Personal memoir, travelogue, and history combine in María Sonia Cristoff’s False Calm, a journey that peels back the layers of the ghostly fog blanketing Patagonia to reveal engrossing complexity.
With quiet introspection, Cristoff travels this neglected region, occasionally noting tidbits of its history. Her chronicling is never a dry reporting of facts; rather, she gives Patagonia a face—even multiple faces—as she draws out riveting stories from people whom many might otherwise ignore.
Francisco, an enthusiastic pilot, delights in the feeling of flying. Ramiro is a Catholic priest in training who finds wisdom in the writings of Charles de Foucauld. Under the shadow of the local legend of Maruchito—the vengeful spirit of a murdered boy—Milka is attempting to unite the women of El Cuy to help heal the divide between evangelicals and Catholics. Sandra is convinced there is a conspiracy to control the people of Las Heras through television and the invasion of dreams. Everywhere, the kaleidoscope of human experience is evident.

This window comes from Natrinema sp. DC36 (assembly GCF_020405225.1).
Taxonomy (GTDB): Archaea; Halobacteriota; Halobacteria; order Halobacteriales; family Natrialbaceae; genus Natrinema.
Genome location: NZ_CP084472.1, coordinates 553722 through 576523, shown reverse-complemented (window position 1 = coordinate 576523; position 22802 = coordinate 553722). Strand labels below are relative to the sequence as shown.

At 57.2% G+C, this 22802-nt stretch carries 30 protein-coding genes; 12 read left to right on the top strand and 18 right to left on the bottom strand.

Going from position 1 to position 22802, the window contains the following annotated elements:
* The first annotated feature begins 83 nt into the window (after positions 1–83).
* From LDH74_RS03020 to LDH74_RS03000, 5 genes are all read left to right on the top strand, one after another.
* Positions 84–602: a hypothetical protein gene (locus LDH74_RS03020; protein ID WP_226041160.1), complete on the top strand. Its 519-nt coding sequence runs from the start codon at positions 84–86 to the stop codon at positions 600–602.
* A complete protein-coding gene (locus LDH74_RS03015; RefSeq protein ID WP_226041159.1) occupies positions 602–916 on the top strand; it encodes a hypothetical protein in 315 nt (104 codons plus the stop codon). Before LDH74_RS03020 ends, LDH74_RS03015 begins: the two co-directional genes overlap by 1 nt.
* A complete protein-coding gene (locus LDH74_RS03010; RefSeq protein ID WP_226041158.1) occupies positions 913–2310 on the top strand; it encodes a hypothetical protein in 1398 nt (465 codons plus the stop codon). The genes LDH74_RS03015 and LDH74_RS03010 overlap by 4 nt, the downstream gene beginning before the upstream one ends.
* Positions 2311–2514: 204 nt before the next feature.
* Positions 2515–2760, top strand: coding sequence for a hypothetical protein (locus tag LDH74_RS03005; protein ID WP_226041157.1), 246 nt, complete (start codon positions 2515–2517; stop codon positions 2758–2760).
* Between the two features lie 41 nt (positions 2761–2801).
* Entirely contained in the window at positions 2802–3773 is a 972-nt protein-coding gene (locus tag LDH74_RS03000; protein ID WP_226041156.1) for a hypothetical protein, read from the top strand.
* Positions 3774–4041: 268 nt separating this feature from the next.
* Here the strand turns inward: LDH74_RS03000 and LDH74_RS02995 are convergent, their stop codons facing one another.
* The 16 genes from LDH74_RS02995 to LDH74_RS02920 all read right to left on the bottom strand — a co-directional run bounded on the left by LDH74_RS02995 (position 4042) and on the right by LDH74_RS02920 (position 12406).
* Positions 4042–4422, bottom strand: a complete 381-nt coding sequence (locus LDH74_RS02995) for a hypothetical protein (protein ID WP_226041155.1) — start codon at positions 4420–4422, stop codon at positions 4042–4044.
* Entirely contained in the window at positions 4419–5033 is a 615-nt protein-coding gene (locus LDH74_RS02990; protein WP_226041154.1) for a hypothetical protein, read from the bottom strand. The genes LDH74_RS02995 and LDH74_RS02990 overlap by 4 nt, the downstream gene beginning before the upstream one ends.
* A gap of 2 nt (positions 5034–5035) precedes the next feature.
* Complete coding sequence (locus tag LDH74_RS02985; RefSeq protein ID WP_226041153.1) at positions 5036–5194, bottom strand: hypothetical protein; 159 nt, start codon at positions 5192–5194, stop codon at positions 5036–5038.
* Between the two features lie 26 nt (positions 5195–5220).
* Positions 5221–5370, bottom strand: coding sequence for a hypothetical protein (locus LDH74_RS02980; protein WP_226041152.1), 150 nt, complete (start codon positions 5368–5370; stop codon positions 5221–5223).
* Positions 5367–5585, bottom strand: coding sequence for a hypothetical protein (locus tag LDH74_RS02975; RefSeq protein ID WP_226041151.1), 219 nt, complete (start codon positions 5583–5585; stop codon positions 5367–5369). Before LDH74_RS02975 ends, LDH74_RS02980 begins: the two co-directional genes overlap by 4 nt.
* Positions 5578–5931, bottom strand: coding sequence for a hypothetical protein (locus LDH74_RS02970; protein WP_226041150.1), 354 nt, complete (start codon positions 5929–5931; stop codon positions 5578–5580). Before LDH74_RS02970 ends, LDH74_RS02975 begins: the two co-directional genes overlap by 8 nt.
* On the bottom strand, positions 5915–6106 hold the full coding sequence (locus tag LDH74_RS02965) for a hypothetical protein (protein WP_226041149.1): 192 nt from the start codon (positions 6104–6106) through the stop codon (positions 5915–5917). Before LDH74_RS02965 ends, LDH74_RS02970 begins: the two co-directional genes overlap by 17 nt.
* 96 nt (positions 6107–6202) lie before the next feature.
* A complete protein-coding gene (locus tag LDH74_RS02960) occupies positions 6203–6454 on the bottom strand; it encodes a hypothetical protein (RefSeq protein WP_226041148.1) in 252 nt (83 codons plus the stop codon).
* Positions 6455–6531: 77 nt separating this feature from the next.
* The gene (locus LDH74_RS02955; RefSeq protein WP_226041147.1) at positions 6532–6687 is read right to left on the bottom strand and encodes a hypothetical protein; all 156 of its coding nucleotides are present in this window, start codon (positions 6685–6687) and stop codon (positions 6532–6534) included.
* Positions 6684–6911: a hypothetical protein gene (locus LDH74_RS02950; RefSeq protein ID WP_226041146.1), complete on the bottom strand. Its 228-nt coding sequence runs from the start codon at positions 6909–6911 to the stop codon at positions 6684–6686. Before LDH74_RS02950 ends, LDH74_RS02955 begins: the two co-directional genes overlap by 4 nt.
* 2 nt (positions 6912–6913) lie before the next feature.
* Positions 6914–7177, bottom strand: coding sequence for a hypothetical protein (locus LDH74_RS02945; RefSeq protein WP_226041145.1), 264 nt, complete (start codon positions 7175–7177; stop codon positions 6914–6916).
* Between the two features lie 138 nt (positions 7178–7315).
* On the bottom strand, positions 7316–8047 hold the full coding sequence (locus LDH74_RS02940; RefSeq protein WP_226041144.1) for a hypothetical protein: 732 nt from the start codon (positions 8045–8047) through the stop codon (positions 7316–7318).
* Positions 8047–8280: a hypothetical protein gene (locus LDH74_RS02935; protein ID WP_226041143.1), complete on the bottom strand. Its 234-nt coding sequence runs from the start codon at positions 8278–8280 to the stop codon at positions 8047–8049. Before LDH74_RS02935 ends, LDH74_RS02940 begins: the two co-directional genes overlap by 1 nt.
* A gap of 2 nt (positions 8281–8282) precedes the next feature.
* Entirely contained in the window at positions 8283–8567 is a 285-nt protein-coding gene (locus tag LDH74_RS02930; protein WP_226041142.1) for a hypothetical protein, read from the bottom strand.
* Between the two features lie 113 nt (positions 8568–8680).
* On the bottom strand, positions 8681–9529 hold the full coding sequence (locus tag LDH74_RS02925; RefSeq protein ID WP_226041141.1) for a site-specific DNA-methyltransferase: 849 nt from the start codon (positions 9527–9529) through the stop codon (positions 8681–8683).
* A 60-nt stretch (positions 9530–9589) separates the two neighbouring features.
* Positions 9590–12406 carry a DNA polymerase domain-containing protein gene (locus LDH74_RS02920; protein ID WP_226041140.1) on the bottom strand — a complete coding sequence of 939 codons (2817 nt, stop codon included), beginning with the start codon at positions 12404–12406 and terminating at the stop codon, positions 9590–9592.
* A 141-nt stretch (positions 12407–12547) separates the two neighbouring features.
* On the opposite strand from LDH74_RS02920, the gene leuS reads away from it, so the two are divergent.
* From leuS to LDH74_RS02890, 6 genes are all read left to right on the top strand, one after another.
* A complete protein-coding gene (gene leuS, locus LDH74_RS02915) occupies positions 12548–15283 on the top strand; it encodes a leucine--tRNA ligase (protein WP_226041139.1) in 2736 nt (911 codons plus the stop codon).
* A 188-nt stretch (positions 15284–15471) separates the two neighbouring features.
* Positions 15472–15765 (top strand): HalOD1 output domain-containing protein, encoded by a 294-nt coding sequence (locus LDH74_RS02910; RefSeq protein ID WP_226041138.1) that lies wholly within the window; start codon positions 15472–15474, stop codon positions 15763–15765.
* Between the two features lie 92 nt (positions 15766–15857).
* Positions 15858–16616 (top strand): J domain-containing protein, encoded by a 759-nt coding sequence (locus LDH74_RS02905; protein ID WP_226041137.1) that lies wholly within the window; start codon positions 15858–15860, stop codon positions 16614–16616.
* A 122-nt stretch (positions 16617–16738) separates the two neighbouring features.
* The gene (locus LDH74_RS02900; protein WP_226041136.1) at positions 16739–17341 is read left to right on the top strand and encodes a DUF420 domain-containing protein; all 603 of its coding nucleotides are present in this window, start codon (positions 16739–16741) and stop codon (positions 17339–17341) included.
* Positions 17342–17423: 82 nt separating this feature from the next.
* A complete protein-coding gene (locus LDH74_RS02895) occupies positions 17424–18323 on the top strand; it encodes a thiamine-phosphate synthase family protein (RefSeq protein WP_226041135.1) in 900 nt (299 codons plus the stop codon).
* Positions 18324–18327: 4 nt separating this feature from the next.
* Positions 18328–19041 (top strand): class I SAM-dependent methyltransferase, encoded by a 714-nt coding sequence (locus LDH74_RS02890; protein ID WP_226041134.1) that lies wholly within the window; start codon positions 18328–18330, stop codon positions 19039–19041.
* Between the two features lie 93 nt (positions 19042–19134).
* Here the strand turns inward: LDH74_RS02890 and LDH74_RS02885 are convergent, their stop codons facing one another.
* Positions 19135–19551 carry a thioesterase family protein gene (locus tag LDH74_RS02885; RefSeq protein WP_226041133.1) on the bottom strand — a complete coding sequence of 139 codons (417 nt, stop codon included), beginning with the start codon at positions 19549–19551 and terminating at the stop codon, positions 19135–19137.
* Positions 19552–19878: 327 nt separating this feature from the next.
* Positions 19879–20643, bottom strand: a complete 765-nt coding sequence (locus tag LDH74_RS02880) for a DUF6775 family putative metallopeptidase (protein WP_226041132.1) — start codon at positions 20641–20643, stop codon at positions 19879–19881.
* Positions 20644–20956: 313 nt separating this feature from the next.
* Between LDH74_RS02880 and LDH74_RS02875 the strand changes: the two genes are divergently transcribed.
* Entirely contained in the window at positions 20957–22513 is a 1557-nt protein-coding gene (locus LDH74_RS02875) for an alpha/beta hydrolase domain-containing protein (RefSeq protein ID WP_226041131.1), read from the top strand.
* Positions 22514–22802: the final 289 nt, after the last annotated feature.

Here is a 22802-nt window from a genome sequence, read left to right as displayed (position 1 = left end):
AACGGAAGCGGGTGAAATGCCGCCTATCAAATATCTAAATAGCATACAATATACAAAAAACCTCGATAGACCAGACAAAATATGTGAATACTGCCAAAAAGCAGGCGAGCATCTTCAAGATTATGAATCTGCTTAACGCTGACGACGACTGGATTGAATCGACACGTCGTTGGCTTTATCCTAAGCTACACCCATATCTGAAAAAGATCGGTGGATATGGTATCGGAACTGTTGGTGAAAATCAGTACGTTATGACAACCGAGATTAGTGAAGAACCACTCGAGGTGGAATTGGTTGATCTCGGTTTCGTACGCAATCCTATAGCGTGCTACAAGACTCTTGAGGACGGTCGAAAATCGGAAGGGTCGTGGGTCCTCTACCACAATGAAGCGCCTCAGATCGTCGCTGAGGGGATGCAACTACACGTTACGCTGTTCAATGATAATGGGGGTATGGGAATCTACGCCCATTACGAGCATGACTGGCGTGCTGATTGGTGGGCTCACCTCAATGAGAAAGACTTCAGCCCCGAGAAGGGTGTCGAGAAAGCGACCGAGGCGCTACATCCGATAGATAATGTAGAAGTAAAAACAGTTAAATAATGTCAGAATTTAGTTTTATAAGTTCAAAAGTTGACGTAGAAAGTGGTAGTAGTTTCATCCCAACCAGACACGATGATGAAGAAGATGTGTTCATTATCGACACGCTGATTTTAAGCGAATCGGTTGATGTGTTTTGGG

In illuminating moments, Cristoff turns the mirror upon herself. Never intrusive or self-indulgent, these instances slide seamlessly into her vibrant tapestry. A discussion of Hannibal Lector enters the narrative and is a surprisingly piquant examination of the way a writer consumes the stories of others, making them a part of herself. Cristoff also revels in books as an escape and confronts “that old anxiety, that fear of being trapped” in El Caín where it is “impossible for [her] to read.”
Sketched in lovely prose, False Calm opens up vistas to the true heart of Patagonia. The turbulence within the inhabitants whom Cristoff encounters belies the region’s halcyon facade.
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